One thing you’ll learn about the games industry if you pay attention for long enough is that gamers absolutely love being angry. That’s not to say that it’s not always warranted, of course, as we see in cases of drastic overhype. Look at the original Watch_Dogs, for instance, a significant contemporary example of backlash resulting from an over-marketed and overhyped title. It was a pretty forgettable open-world adventure with hacking elements sprinkled on top that would have landed with a moderate splash…but Ubisoft went out of their way to play the game up as The Next Big Thing, and as a result media and gamers alike jumped at the chance to ravage a game that wasn’t anything special and – downgraded significantly visually besides.
You’d have thought that would be the end of the franchise…but gamer outrage doesn’t necessarily equal low sales, so here’s Watch Dogs 2! Hell, maybe gamer outrage inversely predicts sales numbers, so stay tuned for No Man’s Sky 2 one of these days.
WD2 (stylized as Watch_Dogs 2) stars Marcus Holloway, an African-American hacker who joins up the Bay Area branch of the notorious Dedsec hacking group. San Fran is under control of the Blume Corporation, a bad guy megacorp who returns from the previous game, and Dedsec works to take them down Anonymous-style. Marcus and his Dedsec pals are all pretty endearing, and while I’ve seen some commenters complain that the humor and snark feels forced, I can’t say I agree. There’s plenty of nods toward “geek culture” to go around, but I never felt like Watch_Dogs 2 was trying too hard.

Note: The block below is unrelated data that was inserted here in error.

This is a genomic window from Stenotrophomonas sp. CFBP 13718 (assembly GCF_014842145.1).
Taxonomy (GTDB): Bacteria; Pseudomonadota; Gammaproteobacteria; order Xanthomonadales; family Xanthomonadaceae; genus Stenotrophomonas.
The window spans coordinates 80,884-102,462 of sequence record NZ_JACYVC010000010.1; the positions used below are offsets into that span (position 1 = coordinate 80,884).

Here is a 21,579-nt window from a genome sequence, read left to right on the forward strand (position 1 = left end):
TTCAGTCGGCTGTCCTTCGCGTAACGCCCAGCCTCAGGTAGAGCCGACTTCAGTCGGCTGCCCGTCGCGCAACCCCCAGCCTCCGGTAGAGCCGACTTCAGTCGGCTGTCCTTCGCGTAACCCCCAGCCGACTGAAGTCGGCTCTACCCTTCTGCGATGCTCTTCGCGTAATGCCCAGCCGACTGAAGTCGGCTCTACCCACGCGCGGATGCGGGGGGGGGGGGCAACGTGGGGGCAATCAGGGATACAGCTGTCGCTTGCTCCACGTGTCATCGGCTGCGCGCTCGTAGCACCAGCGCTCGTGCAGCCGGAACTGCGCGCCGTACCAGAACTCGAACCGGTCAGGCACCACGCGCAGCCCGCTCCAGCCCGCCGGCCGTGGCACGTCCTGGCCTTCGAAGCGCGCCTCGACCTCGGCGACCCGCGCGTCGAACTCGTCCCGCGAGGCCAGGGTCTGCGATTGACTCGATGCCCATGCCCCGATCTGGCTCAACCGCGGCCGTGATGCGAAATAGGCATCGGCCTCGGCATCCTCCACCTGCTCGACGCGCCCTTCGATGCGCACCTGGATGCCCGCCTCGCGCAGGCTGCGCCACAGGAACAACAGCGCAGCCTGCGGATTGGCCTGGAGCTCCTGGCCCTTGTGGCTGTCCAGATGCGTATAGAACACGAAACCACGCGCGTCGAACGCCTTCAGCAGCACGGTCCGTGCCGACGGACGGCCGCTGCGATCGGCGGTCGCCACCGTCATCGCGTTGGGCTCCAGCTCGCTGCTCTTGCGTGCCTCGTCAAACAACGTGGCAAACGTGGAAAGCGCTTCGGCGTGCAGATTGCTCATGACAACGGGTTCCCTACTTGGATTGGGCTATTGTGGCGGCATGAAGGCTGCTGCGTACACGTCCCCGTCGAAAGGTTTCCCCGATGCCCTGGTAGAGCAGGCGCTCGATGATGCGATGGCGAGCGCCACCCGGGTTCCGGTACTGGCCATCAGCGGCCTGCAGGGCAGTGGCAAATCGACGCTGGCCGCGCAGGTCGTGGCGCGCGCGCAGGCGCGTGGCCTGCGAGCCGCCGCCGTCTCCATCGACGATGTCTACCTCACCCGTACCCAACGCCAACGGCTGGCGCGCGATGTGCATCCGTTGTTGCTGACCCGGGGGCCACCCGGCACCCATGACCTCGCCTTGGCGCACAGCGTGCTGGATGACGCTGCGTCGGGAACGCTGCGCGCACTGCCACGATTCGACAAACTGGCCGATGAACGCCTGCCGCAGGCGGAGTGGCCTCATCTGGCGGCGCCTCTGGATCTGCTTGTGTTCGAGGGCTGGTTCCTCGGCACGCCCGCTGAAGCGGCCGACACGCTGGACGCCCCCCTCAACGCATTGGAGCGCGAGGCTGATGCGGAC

Your work with Dedsec plays out a lot like the first game given a little TLC. Marcus is a drastically more skilled hacker than the original game’s Aiden and your repertoire of technology-fiddling techniques is significantly larger in the sequel. You’ve still got the iconic Blackout power to shut the whole city down for a bit (inevitably killing countless hospital patients, but who’s counting) and the ability to set off environmental objects as makeshift bombs, but now you’re able to use remote-control vehicles to hack from a distance or even control cars, trucks and other larger contraptions directly.
That latter vehicle-hacking ability gets my vote for the best addition to Watch_Dogs 2, by the way; it’s hilarious and versatile, allowing you to clear the way during a heated car chase, take out the cops if you’re under fire, or spring a deadly trap in the form of an unmanned car suddenly turning on and slamming into an adversary. Naturally, you’ve got guns and a flail to deal with baddies more directly as well, but Watch_Dogs 2 is much more fun when you’re being creative.